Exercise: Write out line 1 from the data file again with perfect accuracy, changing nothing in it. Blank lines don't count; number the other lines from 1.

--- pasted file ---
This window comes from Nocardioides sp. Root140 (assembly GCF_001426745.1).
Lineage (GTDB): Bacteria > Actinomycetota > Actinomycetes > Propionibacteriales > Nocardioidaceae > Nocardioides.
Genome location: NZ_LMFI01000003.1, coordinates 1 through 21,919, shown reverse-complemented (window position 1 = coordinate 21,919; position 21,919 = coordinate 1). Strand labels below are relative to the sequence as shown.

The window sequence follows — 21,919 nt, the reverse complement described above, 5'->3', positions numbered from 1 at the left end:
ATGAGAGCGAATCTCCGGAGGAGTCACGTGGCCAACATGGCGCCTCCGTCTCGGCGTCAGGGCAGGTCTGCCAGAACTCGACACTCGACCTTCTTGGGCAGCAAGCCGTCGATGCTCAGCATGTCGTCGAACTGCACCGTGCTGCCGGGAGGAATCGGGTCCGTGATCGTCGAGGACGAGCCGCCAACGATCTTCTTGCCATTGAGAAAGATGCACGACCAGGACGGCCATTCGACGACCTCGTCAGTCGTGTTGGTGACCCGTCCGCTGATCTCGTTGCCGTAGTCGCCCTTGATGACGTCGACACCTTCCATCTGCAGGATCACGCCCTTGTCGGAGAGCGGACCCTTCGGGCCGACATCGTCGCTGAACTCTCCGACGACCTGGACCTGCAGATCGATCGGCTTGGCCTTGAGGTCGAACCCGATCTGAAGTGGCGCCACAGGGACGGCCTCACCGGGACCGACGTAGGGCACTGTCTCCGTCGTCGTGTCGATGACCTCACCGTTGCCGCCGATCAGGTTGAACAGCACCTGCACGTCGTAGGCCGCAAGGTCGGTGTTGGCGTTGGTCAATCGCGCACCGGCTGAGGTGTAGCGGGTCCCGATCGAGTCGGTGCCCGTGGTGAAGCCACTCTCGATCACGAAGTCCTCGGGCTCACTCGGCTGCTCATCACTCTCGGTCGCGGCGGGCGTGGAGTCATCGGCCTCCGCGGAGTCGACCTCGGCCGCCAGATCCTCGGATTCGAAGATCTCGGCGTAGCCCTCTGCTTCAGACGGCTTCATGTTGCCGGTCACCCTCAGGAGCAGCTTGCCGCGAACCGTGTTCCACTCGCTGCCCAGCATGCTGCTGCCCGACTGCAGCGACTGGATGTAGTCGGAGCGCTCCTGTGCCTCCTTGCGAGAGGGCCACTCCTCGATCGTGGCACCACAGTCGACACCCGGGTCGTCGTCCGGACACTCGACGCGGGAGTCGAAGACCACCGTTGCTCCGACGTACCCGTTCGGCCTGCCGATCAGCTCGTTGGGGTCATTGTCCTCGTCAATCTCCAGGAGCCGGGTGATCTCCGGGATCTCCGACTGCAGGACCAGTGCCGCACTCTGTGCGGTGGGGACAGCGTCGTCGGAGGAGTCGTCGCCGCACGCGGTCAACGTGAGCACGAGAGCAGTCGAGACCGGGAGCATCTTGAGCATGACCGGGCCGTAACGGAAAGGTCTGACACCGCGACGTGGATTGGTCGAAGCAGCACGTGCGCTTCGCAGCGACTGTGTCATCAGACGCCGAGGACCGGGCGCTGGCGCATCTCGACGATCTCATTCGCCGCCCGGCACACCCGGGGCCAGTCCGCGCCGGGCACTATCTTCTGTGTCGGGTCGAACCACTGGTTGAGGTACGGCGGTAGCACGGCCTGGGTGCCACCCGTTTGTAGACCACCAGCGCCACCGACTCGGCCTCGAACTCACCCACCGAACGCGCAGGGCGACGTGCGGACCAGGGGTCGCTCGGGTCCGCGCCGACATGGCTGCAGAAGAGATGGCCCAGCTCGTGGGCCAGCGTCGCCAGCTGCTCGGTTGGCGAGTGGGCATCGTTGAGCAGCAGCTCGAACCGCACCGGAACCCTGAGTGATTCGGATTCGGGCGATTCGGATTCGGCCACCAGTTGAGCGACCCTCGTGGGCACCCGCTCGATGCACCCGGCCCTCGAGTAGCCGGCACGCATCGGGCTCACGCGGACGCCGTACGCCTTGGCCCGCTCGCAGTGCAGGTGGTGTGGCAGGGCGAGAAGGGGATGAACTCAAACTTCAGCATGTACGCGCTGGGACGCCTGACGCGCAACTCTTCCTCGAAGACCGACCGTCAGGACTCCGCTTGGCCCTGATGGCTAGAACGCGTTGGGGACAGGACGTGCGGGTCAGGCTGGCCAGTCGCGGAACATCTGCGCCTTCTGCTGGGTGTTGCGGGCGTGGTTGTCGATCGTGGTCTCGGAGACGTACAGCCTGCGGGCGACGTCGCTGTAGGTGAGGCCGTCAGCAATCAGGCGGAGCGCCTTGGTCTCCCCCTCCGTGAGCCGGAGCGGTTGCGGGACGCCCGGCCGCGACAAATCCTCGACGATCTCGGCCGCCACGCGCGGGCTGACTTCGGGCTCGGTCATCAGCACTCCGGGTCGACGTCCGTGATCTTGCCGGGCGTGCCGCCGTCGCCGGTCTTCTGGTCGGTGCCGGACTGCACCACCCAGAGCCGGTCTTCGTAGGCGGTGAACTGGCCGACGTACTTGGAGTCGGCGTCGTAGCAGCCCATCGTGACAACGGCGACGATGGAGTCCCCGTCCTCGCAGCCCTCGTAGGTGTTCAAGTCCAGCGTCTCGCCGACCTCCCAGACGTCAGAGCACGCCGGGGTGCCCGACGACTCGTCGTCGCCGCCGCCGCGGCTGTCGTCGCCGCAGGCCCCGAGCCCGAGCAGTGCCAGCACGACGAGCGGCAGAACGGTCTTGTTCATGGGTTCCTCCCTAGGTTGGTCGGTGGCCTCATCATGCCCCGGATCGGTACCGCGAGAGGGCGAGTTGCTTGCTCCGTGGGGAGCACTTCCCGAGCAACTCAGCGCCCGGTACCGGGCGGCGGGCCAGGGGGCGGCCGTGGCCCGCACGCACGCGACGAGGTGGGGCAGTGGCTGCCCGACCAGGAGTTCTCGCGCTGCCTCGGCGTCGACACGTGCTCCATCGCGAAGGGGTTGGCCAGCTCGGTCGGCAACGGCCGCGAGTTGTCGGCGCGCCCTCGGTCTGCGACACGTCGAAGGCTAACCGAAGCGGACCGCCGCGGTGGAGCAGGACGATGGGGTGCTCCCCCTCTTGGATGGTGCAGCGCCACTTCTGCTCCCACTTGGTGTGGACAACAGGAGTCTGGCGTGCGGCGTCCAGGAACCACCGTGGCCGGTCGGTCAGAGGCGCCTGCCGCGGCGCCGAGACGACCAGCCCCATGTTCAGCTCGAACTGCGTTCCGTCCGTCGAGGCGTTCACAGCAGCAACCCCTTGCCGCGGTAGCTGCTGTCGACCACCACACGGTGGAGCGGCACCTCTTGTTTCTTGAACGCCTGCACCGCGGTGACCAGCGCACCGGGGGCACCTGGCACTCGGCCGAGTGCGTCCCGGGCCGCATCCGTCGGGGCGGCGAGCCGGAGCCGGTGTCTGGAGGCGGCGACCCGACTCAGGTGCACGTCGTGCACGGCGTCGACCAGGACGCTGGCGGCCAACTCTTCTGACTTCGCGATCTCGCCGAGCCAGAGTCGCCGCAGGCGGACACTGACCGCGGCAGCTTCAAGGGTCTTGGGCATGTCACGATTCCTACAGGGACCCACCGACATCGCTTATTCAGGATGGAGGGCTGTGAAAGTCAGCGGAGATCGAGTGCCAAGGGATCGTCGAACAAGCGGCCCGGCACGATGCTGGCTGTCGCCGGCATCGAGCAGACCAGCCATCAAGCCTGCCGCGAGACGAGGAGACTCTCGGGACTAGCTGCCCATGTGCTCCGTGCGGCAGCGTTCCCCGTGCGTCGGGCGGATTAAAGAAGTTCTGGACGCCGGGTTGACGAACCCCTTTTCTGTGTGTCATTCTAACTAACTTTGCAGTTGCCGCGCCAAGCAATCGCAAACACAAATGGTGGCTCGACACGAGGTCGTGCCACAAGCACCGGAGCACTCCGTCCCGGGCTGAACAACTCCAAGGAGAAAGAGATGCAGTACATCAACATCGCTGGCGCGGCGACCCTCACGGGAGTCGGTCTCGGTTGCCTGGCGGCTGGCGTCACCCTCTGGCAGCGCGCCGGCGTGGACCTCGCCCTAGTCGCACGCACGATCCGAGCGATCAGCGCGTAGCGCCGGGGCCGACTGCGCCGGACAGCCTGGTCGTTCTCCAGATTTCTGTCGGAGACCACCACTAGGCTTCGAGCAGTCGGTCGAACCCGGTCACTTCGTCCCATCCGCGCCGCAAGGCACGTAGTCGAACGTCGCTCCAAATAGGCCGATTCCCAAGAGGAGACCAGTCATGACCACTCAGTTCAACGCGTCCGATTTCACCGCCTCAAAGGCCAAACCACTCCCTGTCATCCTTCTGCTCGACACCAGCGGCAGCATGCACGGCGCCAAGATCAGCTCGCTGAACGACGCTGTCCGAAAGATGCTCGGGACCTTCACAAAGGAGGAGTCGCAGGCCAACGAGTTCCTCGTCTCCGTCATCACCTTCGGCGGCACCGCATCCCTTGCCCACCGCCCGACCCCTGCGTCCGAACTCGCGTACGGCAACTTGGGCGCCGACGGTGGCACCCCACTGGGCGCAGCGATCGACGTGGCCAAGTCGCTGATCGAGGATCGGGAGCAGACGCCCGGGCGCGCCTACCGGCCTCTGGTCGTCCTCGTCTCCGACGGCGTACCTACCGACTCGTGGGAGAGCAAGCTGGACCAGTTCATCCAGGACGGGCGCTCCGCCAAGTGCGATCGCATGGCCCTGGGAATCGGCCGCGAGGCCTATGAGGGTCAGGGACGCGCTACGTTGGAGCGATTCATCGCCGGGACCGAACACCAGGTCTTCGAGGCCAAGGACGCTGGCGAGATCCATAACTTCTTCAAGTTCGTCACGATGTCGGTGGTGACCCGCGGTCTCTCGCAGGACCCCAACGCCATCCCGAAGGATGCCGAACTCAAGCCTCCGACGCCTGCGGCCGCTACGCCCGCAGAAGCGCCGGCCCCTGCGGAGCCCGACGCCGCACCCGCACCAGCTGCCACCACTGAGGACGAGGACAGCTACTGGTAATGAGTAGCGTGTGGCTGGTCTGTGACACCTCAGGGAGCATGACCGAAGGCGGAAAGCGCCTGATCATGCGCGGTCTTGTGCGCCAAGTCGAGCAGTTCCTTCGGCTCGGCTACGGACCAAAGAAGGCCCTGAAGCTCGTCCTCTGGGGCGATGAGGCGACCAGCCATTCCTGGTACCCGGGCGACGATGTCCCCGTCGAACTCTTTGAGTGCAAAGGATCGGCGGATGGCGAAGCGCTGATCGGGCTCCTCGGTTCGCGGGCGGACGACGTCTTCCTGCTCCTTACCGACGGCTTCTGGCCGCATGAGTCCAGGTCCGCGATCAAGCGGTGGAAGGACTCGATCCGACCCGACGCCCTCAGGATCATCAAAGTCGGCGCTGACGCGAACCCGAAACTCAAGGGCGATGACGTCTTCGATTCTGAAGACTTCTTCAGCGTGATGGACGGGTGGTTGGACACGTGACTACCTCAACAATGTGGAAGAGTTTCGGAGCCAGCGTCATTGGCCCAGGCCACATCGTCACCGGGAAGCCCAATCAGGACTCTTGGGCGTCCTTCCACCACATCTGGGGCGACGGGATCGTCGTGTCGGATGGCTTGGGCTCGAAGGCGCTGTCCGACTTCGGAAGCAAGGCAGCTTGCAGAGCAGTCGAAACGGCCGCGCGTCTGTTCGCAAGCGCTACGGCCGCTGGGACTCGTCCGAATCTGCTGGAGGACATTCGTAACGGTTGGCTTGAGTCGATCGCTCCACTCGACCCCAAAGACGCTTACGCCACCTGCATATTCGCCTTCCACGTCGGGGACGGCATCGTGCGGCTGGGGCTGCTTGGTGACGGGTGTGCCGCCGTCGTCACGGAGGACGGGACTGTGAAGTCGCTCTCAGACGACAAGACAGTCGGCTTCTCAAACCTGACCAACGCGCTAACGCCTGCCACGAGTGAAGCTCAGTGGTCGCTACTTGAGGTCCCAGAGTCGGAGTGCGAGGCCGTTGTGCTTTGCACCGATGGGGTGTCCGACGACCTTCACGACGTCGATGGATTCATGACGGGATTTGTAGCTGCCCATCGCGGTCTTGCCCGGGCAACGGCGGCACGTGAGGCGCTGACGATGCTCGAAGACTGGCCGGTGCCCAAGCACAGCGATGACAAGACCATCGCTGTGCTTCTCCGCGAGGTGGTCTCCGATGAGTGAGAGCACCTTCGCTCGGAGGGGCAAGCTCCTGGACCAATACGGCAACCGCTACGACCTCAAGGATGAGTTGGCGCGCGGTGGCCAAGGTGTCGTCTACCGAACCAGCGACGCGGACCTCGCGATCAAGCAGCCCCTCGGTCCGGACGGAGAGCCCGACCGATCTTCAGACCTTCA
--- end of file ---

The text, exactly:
This window comes from Nocardioides sp. Root140 (assembly GCF_001426745.1).